Cover Story

Not Home for the Holidays

Taking the Christmas Spirit on the Road

by Rosemary Dietrick, Contributing Writer


Give your family the gift of travel during the holidays. After you’ve trimmed your tree, why not check out the decorations and festivities beyond your own front door?

The Christmas spirit reigns throughout the Old Dominion. Out in the heart of Appalachia, Virginians festoon the Natural Tunnel with multi-colored lights. Over at Abingdon’s Barter Theatre, Christmas themes take center stage.

Looking eastward to Williamsburg, the Colonials celebrate a Grand Illumi­nation; plantation owners deck the halls with greenery. The capital city of Rich­mond boasts a GardenFest of Lights; up north, candlelight glows at Mount Vernon. In Washington, D.C., the president lights the nation’s Christmas tree.

If you’re not cheering Santa on the boardwalk at Virginia Beach, you could be skiing or hiking the Blue Ridge and looking forward to a spa at the end of the day. At resorts, hotels, and country inns, enjoy gourmet cuisine and Virginia wines. Whether your getaway is around the corner or over the mountain, you’ll find a holiday home away from home in Virginia.

Central Virginia

In Richmond, visitors marvel at the GardenFest of Lights, where over a half million lights are arranged in botanical themes throughout the Lewis Ginter Botanical Gardens. Holiday dining at the Robins Tea House and Garden Cafe. (Nov. 28, 2008 – Jan. 12, 2009. Call 804-262-9887;; $.)

Maymont’s Victorian Holidays celebrate Christmas past with house tours of Dooley mansion and moonlight carriage rides. (Nov. 20, 2008 – Jan. 6, 2009. Call 804-358-7166;; $.)

At the Landmark Theatre, enjoy performances of the Christmas classic, The Nutcracker, by the Richmond Ballet with live music by the Richmond Symphony. (Dec. 12-23. Call Ticketmaster: 804-262-8003;; $.)

Skiers and snowboarders head west to Wintergreen Resort in Nelson County, where Santa rides the slopes. A crackling fire awaits après-ski aficionados. Winter packages. (Call 800-926-3723;; $.)

Tidewater/Hampton Roads

In this region Santa is both sailor and surfer. The city of Hampton hosts the 20th annual Holly Days Lighted Boat Parade along its waterfront. (Dec. 6. Call 757-727-8311; At Virginia Beach’s Holiday Lights at the Beach you get to drive on the boardwalk as you view animated light displays of jumping dolphins, mermaids, and Christmas scenes. (Nov. 21, 2008 – Jan. 1, 2009. Call 800-822-3224;; $.)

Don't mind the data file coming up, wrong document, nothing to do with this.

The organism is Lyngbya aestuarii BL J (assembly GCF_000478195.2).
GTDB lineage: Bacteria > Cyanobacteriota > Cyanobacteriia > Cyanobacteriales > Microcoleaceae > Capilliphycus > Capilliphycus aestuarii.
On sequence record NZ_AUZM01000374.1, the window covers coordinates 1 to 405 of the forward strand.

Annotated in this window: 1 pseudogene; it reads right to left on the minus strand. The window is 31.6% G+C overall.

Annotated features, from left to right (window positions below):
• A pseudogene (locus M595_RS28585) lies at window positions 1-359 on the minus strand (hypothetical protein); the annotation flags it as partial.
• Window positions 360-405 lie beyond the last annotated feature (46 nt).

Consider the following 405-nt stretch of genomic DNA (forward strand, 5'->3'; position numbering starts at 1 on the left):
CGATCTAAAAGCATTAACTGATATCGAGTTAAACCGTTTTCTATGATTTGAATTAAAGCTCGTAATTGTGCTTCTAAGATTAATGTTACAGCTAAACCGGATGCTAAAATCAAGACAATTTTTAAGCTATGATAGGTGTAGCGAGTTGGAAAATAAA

At the Virginia Living Museum in Newport News, visitors experience a new vision of the “Star of Wonder” in the museum’s Mystery of the Christmas Star in a digital planetarium theatre. (Dec. 6, 2008 – Dec. 31, 2008. Call 757-595-1900;; $.)

Virginia’s favorite tradition is Colonial Williamsburg’s Grand Illumination: Fife and Drum Corps begins the 18th-century celebration; candles are lit in public buildings and homes; and fireworks light up the night. (Dec. 7. Call 1-800-HISTORY;

Eastern Shore

Visit Chincoteague, the land of wild ponies and saltwater cowboys for an Old-fashioned Christmas Parade with marching bands and Santa (Dec. 6); browse galleries at Second Saturday Art Stroll (Dec. 18). Information: Call 757-336-6161;

Holiday festivities in the quaint, waterfront town of Onancock feature a Christmas Homes Tour (Dec. 13, $) and Christmas Parade (Dec. 21). Information: Call 757-787-3363;

Shenandoah Valley

Families enjoy special holiday fun at The Homestead Resort in the Allegheny Mountains: skiing; ice skating; swimming in an indoor heated pool; dining and dancing New Year’s Eve. (Dec. 22, 2008 – Jan. 1, 2009. Call 800-838-1766;; $.)

In Staunton, Gypsy Hill Park’s Holiday Celebration of Lights (Dec. 1, 2008 – Jan. 9, 2009) draws crowds every year; a traffic stopper is the ongoing ballgame in lights. Woodrow Wilson’s Birthday Open House celebrates the 28th president’s Dec. 28 birthdate with free tours and cake and punch at his former home. (Call Staunton Travel Information Center: 800-332-5219;